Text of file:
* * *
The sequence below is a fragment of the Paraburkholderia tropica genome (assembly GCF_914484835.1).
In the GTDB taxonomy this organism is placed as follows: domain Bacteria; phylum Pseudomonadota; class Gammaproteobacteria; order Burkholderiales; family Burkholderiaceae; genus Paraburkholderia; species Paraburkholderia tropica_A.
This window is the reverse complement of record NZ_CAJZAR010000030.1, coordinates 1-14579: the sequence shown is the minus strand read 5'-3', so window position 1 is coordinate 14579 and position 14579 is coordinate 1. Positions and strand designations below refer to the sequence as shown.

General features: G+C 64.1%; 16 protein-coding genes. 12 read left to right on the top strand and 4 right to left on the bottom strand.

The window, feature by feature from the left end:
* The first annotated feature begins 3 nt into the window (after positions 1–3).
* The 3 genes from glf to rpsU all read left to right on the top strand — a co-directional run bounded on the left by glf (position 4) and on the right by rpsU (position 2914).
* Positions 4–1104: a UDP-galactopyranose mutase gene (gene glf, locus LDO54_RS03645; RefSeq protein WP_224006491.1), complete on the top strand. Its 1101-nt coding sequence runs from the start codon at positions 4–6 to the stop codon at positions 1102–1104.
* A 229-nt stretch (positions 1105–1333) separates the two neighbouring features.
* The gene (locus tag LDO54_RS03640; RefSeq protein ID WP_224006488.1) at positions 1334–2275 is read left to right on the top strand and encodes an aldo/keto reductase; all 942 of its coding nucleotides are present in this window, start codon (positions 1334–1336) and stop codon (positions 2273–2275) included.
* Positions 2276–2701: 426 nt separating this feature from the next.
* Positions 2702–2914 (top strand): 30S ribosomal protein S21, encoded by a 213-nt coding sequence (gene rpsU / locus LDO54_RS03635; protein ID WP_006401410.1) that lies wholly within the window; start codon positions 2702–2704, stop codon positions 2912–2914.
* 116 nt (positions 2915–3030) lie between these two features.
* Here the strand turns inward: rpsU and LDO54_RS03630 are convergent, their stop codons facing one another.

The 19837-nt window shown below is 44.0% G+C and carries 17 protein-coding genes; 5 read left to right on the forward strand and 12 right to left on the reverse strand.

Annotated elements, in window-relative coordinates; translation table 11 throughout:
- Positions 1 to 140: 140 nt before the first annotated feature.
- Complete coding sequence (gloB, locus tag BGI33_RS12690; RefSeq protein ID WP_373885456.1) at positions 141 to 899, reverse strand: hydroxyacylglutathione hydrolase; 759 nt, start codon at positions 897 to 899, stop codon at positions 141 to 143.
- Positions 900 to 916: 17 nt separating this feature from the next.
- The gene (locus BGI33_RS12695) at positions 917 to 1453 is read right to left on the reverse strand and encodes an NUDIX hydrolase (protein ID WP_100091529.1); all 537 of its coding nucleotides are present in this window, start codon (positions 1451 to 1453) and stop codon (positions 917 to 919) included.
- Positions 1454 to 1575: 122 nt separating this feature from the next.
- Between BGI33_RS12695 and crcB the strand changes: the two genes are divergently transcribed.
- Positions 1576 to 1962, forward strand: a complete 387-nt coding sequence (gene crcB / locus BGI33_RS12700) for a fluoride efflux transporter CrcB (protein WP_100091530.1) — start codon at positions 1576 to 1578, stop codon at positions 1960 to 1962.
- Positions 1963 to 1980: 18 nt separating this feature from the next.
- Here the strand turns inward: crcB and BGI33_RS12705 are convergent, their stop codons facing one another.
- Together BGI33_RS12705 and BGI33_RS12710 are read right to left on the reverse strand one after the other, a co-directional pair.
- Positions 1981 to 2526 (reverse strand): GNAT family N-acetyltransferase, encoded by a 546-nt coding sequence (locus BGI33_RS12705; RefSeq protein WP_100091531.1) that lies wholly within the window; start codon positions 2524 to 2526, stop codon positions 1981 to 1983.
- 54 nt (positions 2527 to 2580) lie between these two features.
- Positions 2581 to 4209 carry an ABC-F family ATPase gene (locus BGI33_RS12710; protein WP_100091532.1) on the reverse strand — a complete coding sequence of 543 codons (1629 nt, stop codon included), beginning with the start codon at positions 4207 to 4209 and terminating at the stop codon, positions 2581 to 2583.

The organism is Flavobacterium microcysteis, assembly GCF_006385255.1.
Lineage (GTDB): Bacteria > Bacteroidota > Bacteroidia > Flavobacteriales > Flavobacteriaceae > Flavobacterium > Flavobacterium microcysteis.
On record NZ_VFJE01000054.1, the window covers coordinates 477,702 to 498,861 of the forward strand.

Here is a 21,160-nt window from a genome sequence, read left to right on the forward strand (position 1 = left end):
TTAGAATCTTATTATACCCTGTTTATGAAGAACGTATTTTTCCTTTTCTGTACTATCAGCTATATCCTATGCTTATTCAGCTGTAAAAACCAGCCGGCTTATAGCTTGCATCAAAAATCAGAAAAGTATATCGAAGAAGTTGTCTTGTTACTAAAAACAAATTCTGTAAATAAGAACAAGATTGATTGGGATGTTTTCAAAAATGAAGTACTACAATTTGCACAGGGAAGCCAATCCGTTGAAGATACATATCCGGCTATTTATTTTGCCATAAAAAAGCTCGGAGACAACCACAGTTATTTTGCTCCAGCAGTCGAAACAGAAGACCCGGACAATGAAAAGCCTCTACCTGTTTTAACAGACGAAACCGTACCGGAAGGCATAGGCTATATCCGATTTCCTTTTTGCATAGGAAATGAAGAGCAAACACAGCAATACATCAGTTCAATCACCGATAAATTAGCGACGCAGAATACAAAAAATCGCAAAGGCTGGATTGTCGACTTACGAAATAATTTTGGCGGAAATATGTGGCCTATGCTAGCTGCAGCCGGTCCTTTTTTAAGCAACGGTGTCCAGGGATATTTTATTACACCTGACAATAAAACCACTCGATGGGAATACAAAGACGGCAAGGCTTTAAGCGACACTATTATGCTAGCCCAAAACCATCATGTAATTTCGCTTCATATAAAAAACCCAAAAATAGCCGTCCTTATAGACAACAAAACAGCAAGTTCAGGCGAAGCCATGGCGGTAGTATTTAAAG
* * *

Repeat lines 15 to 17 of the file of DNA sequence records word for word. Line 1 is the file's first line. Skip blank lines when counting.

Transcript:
The 19837-nt window shown below is 44.0% G+C and carries 17 protein-coding genes; 5 read left to right on the forward strand and 12 right to left on the reverse strand.

Annotated elements, in window-relative coordinates; translation table 11 throughout:
- Positions 1 to 140: 140 nt before the first annotated feature.